Thursday, September 30, 2010

So, You Want Me to Buy Your Book? Are You Kidding?

Rant Alert.

I met up with my critique partner at the Dallas/Ft. Worth airport. We were on our way to North Carolina for the Writer's Police Academy. She was traveling from San Antonio, and my flight originated in Denver. Since there are no direct flights from either of our cities, DFW was where we could catch a connecting flight. (Either Dallas or Chicago. What???)

Kelly and I have become friends over the years, but still spend most of our time talking about books and writing and everything else related to it. Our friendship is a gift, but the writing discussions are like breathing. And when you only get so much time to breathe, well . . . that's what you do.

We were sitting in the boarding area, talking about our recent reads. I was telling Kelly about Tim Hallinan when I noticed a woman across from us perk up and follow the conversation. Turns out she was an author from a state west of mine, and north. I'd never heard of her, but then there are a lot of us. She had a nice smile and seemed interesting. New friends are always nice.

We exchanged cards (hers was really cool) and we moved on to the next stage of our journey as we boarded the flight. When we landed in North Carolina, the three of us regrouped a bit and talked some more.

That's when she found out that we weren't 'big name' authors. From that point on, she never said a word to either one of us. Not one. Except to quickly inform us we couldn't join her at her table that evening because she was expecting someone else. Not a word of regret. Not a word of kindness.

Fine. Be that way. We made our own table.

Now, here's the deal. I know what it is to have someone attach themselves to me. Not only is it not a growth experience, it's not fun. But I'm here to tell you that neither Kelly nor I look like a leech. We're writers. Heck, we crave solitude from time to time. So I'm not buying that argument.

Was 'pleasant' too much to ask?

I went online and checked out this author. Turns out she's written a LOT of books. Turns out some of them sound interesting. Turns out she could have been on the list of authors I want to check out. Turns out she won't be.

I'm just sayin'.

CR: Breathing Water by Timothy Hallinan on Kindle.

It's all better with friends.


  1. Your I-won't-read-your-books threshold is higher than mine is.

  2. I just don't get a human being, let alone one who is presumably trying to expand her fan base, to act like such a well . . . you know.

    My TBR pile is enormous, not counting my Kindle books. There are a lot of good authors out there who are not so intent on pushing themselves up a ladder they don't bother to be pleasant. Those are the ones I want to see succeed.

  3. Unbelievable. Shallow. Does she not realize that the writing community is vast, but extremely SMALL? You are far too kind. I'd have named names, or at least given good sleuthing hints. I'll go with 'starts with a p, ends with an l, and rhymes with FOOL... for that is what she is.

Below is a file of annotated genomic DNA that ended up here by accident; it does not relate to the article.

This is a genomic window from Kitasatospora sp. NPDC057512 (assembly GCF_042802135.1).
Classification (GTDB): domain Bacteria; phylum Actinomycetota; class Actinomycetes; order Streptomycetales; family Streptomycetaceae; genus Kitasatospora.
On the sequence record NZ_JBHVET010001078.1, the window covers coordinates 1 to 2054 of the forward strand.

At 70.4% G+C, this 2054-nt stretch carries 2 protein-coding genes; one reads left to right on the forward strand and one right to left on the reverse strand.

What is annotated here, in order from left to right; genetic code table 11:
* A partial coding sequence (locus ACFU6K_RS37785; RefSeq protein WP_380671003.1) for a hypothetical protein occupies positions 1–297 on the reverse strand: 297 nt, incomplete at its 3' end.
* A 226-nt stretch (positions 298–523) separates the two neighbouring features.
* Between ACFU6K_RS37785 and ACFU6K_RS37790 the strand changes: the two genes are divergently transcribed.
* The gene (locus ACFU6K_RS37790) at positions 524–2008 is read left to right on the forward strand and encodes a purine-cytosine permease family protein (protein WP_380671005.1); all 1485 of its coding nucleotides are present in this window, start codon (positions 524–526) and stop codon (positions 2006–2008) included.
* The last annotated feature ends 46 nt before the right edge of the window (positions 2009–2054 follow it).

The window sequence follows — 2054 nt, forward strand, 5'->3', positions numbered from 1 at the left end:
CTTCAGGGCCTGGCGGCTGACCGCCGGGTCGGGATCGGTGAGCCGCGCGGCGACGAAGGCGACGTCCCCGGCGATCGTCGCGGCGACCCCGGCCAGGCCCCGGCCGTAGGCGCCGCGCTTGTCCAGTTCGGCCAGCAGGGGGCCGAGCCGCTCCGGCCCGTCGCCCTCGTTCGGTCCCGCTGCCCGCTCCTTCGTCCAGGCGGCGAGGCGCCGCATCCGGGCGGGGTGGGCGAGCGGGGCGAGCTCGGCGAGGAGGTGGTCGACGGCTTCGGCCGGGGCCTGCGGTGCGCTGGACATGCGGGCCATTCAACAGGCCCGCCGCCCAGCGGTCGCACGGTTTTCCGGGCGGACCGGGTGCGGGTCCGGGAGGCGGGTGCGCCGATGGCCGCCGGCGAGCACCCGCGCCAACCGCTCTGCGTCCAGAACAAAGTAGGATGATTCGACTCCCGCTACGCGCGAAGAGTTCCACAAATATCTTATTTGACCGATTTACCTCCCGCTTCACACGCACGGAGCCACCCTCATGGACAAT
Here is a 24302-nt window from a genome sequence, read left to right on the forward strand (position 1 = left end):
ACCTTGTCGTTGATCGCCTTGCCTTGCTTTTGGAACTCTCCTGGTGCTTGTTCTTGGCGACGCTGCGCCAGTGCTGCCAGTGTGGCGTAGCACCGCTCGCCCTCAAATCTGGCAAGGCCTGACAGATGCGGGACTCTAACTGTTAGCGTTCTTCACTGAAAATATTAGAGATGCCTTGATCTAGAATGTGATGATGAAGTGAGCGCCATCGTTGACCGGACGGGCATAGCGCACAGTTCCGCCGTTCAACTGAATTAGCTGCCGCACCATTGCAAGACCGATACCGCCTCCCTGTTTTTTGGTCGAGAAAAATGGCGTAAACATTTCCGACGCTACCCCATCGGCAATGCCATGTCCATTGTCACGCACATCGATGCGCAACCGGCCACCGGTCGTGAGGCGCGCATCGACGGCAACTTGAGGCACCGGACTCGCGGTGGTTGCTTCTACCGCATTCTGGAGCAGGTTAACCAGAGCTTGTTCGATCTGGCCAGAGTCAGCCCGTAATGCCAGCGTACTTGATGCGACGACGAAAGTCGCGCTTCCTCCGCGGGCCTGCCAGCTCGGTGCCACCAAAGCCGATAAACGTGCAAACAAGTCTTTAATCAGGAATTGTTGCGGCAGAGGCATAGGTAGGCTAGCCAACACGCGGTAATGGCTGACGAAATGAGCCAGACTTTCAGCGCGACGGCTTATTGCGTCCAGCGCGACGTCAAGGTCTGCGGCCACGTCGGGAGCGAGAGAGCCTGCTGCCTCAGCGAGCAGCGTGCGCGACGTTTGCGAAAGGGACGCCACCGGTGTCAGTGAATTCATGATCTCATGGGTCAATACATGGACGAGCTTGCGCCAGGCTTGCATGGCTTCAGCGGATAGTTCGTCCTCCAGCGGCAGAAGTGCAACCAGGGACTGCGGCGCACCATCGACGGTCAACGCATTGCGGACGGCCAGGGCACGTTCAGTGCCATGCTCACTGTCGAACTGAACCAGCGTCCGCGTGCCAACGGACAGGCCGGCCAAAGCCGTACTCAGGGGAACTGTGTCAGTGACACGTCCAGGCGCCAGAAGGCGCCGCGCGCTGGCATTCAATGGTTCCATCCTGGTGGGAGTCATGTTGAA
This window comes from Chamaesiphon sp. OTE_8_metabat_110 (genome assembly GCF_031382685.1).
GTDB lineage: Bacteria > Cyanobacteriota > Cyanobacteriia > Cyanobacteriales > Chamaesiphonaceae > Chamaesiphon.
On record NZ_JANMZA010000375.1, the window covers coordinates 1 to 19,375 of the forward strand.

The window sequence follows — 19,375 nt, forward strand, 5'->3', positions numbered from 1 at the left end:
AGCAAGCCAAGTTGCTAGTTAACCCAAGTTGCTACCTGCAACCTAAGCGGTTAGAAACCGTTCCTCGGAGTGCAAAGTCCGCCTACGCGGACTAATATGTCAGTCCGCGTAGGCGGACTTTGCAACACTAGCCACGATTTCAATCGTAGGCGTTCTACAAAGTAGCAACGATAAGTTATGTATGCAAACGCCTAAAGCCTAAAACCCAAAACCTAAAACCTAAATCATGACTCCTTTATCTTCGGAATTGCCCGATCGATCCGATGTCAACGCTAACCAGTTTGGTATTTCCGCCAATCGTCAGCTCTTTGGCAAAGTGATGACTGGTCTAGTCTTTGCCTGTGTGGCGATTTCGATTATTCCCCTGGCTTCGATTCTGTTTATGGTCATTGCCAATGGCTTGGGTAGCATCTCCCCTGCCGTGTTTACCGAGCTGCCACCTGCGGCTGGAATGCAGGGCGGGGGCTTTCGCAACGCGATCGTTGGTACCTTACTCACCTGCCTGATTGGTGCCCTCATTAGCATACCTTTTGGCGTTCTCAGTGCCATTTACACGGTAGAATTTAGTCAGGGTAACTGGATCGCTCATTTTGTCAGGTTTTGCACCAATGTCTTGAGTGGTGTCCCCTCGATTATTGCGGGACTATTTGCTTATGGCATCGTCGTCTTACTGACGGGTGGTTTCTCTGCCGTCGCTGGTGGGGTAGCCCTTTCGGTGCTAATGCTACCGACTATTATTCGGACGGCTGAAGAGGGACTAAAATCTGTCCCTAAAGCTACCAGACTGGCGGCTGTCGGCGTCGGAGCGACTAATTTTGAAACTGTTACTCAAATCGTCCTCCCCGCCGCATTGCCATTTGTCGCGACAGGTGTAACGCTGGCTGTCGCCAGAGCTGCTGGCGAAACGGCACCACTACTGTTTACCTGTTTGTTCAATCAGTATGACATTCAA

There's a certain agent out there that I can't wait for the right opportunity to express how I really feel. A jerk. His initials are HK. :-)

  4. She shouldn't be trying to expand her reader base--she should be graced with the pleasure of making connections in unexpected ways, connections that make it seem as if there is some order to our ways through this world.

    That's not to say that you're not right on a practical level. Silly lady, books are for Peg--and a better fan she could not have asked for.

    As writers I think we have to remember we are a community. Some of us have gotten luckier, faster than others. All of us are hard-working, putting words on the page/screen, day after day, and trying to make them sing. If we get a chance to extend a hand--or a dinner invitation--or even just a pleasant, hope to see you again--to another writer that's a gift.

  5. I think it speaks of a responsibility we all have. Our decision to be courteous and pleasant to another human being shouldn't hinge on whether they can do something for us.

    Joe Finder just tweeted today about the only CEO who has ever turned him down for a meeting. Her assistant, on behalf of the CEO, asked what was in it for her.

    *shaking head*

  6. Catching up on my reading this afternoon. Great rant, Peg. You were kind. The strange thing is I met some really cool published writers who were very nice. A RITA-nominee drove us around for three days. Another "big name" published writer encouraged me with kind words and cheers during the FATS simulation. Who knows what makes success go to a person's head so bad her nose is so far up in the air she is in danger of drowning in a good rain.

  7. Not only rude, but stupid. Writing, unless it's just a hobby, and having several books in print suggests otherwise, is a business. Everybody you meet should be treated with respect. Turning off a potential reader is stupid, not only because you lose that sale, but people talk and share impressions. Best sellers are built on word of mouth, but the opposite can happen too.

    Besides, why be rude to anyone? What does it say about you if it appears that the only use you have for other people is what they can do for you? It says to me that you're pretty shallow.

  8. Great post, Peg. I'm always stunned when writers behave the way you describe. But for purely selfish reasons, I'm glad there was an extra space at your table. Thanks to you and Kelly for letting me join you.

  9. I think sometimes shyness is mistaken for snobbishness. But that wasn't the case with this writer. She was more than willing to jump in our conversation when she thought we might be 'somebody'. I'm with you Pat, why behave badly when the option is easy, convenient, free and has much better results?

    Beth, all I can say is things turn out about like they're supposed to. Meeting you was a highlight of my trip.